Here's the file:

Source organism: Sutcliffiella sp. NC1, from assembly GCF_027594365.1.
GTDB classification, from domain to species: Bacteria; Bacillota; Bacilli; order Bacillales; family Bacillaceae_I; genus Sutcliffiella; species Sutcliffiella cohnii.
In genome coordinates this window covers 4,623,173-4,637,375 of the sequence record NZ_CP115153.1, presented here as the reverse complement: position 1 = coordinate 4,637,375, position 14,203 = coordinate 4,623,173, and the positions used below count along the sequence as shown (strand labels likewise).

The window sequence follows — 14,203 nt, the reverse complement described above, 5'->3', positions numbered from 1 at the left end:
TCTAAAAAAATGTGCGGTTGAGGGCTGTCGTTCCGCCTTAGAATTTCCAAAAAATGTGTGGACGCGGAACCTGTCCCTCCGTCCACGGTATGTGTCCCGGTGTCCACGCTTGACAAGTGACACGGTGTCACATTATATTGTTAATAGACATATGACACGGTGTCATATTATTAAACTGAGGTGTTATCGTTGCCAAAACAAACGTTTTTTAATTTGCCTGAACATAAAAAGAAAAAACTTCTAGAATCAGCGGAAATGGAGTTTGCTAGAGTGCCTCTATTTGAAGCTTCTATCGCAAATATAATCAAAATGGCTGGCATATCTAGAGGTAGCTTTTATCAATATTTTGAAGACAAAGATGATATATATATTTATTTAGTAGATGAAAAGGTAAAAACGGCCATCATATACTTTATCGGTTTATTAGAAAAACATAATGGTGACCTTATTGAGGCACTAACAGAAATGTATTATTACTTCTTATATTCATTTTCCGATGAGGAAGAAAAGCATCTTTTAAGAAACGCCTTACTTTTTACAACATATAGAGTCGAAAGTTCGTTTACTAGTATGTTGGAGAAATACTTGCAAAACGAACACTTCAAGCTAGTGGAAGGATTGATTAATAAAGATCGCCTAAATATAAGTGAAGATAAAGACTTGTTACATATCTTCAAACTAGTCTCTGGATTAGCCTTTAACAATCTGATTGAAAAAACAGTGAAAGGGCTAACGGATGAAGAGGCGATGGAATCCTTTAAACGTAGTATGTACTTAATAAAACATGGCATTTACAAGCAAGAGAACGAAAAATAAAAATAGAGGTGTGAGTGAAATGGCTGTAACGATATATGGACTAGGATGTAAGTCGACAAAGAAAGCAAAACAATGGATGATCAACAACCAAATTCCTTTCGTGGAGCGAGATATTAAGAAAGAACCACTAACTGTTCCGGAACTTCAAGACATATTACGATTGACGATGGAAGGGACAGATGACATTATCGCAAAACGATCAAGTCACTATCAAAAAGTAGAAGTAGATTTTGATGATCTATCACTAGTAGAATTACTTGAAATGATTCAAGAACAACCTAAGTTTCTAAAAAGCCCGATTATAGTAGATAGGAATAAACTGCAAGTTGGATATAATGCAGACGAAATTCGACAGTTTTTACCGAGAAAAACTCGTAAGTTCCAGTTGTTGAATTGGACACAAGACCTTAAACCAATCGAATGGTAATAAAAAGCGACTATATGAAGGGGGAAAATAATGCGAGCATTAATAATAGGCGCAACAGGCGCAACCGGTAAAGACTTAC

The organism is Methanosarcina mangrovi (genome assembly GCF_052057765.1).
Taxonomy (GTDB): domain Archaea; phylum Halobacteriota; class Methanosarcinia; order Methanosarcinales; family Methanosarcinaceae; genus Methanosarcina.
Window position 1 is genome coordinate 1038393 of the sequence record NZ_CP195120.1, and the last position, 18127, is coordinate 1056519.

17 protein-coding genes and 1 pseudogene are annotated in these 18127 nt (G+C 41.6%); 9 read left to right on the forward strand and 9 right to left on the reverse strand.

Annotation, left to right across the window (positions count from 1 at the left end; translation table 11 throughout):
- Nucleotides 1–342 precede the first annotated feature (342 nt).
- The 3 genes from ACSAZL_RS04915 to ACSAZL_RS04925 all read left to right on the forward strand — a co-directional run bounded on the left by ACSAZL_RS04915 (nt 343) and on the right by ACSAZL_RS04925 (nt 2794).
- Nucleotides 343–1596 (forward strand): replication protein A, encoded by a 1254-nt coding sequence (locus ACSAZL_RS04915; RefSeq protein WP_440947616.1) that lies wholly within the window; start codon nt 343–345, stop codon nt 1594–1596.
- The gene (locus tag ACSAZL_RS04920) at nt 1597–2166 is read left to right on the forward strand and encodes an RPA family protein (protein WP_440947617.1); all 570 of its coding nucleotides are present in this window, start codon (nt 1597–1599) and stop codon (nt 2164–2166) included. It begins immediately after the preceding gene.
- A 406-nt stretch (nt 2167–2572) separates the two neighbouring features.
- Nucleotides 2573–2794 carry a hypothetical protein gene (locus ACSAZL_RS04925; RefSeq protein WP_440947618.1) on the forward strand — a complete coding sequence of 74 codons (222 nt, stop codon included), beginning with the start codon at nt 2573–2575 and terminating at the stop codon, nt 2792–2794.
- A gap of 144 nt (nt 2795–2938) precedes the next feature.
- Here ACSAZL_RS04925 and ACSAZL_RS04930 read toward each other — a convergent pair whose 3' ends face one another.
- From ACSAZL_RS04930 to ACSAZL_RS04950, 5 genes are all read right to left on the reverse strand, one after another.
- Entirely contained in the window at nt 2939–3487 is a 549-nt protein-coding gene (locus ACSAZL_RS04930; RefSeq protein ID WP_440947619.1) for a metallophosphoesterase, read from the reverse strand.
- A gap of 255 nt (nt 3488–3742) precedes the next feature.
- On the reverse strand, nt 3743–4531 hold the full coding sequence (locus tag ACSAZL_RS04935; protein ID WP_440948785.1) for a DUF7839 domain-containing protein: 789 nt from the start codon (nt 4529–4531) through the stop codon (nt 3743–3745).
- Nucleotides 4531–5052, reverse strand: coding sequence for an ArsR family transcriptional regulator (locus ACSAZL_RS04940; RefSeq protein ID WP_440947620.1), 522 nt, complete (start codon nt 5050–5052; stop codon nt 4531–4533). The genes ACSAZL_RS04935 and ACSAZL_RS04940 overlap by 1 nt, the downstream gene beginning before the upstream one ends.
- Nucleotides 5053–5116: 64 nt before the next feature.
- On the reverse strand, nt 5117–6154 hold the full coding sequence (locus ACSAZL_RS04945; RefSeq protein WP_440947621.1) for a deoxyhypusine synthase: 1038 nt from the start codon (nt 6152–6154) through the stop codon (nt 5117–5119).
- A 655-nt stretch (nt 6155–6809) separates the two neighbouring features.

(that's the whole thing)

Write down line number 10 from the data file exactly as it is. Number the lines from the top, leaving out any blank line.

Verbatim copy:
Annotation, left to right across the window (positions count from 1 at the left end; translation table 11 throughout):